GlobalData’s latest report, ‘Ghana Power Market Outlook to 2035, Update 2022 – Market Trends, Regulations and Competitive Landscape’, discusses the power market structure of Ghana and provides historical and forecast numbers for capacity, generation and consumption up to 2035. Detailed analysis of the country’s power market regulatory structure, competitive landscape and a list of major power plants are provided. The report also gives a snapshot of the power sector in the country on broad parameters of macroeconomics, supply security, generation infrastructure, transmission and distribution infrastructure, electricity import and export scenario, degree of competition, regulatory scenario, and future potential. An analysis of the deals in the country’s power sector is also included in the report.
Renewable energy is a major area of investment in Ghana, as the country is rich in resources such as biomass, solar, wind and hydropower potential, says GlobalData. The leading data and analytics company notes that with the demand for electricity surging 10% annually, renewable capacity is expected to increase to 1,969.5MW in 2035, at a compound annual growth rate (CAGR) of 19.1%.
The Ghanaian Government has been actively encouraging the use of renewable sources for energy generation to reduce its dependence on fossil fuels. For instance, the government established the Renewable Energy Act of 2011 (Act 832), which provides support towards the utilisation and development of renewable resources and investments. Ghana’s installed renewable capacity stood at 170.1MW in 2021, having increased from 2.8MW in 2010 at a CAGR of 45.1%. Solar photovoltaic (PV) and onshore wind constitute most of the installed renewable capacity.
As the Ghanaian economy is slowly recovering from the Covid-19 pandemic, potential investment opportunities have emerged in line with the Sustainable Development Goals and climate pledges made under the Paris Agreement. The Ghanaian Government has pledged to scale up the penetration of renewable energy by 10% by 2030 under the Paris Agreement. Furthermore, under Ghana’s Integrated Power Sector Master Plan 2019, a major capacity amount through solar and wind power is aimed to be installed between 2022 and 2030, which is also part of the Renewable Energy Master Plan (REMP).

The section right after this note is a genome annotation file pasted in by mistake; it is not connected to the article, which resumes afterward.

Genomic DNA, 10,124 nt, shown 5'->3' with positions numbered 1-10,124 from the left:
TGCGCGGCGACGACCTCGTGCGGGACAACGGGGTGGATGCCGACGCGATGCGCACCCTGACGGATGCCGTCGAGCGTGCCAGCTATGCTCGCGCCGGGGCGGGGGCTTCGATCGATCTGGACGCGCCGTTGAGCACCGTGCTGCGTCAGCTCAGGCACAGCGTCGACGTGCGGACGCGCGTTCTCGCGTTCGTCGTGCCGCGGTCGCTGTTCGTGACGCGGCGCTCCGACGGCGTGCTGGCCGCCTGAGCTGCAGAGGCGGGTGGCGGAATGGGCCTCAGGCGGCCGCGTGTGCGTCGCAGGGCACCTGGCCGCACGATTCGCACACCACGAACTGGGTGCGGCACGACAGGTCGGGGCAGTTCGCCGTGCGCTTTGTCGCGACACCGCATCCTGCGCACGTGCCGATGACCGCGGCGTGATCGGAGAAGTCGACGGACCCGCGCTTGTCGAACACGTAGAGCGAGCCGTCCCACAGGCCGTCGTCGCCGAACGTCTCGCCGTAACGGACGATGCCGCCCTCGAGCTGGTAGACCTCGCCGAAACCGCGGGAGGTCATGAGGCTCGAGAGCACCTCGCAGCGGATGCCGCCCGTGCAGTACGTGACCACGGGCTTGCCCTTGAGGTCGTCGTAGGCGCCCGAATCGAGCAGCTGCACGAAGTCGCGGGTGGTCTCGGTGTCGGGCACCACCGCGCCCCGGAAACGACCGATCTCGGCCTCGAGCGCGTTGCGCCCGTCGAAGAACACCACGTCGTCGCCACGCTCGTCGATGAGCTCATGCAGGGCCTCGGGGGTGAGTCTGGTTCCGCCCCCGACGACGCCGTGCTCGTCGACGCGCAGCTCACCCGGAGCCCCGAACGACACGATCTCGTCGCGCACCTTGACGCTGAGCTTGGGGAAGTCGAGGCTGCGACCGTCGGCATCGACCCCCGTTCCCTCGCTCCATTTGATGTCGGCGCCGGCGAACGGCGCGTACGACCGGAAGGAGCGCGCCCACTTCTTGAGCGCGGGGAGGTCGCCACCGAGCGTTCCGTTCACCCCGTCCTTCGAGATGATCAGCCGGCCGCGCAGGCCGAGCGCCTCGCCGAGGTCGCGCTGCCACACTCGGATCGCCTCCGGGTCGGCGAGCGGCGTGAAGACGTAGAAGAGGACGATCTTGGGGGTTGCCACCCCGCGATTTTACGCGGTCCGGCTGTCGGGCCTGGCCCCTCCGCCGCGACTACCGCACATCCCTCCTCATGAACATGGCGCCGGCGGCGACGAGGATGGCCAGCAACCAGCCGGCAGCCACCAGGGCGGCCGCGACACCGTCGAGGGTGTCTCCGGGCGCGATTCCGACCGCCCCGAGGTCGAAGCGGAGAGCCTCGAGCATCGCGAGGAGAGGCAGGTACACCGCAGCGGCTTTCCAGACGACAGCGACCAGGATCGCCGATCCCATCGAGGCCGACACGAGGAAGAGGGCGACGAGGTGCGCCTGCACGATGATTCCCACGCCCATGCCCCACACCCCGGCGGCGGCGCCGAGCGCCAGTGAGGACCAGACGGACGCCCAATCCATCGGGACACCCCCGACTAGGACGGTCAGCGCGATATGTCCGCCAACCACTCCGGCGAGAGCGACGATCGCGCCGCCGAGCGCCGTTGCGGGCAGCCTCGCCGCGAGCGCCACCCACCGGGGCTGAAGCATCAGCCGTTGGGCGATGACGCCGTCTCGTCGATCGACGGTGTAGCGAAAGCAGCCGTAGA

Ghana requires huge investment to drive the power industry’s transformation. Local manufacturers and assemblers of renewable energy technology are urgently needed if the country is to add more renewable sources.
To make the renewable sector more attractive to investors, the government is providing various incentives to increase the contribution of renewable energy to total power supply sources. Investing in the renewable sector would bring great perks for the country in terms of reduced air pollution levels and less dependency on imported fossil fuel resources.
Ghana’s power sector challenges emerged from its traditional dependence on hydropower and its deciding environment. Installed hydropower capacity accounted for 54.1% of the county’s total installed capacity, with thermal power providing most of the remaining share at 45.8% in 2010. Severe water shortage resulted in the fall of hydropower to 29% share of total installed capacity in 2021. Although generation from hydropower has provided baseload power for a long time, rapidly increasing peak demand will make it necessary for the country to reduce its dependence on it in future. The country aims to reduce dependency by looking to develop renewable power capacity.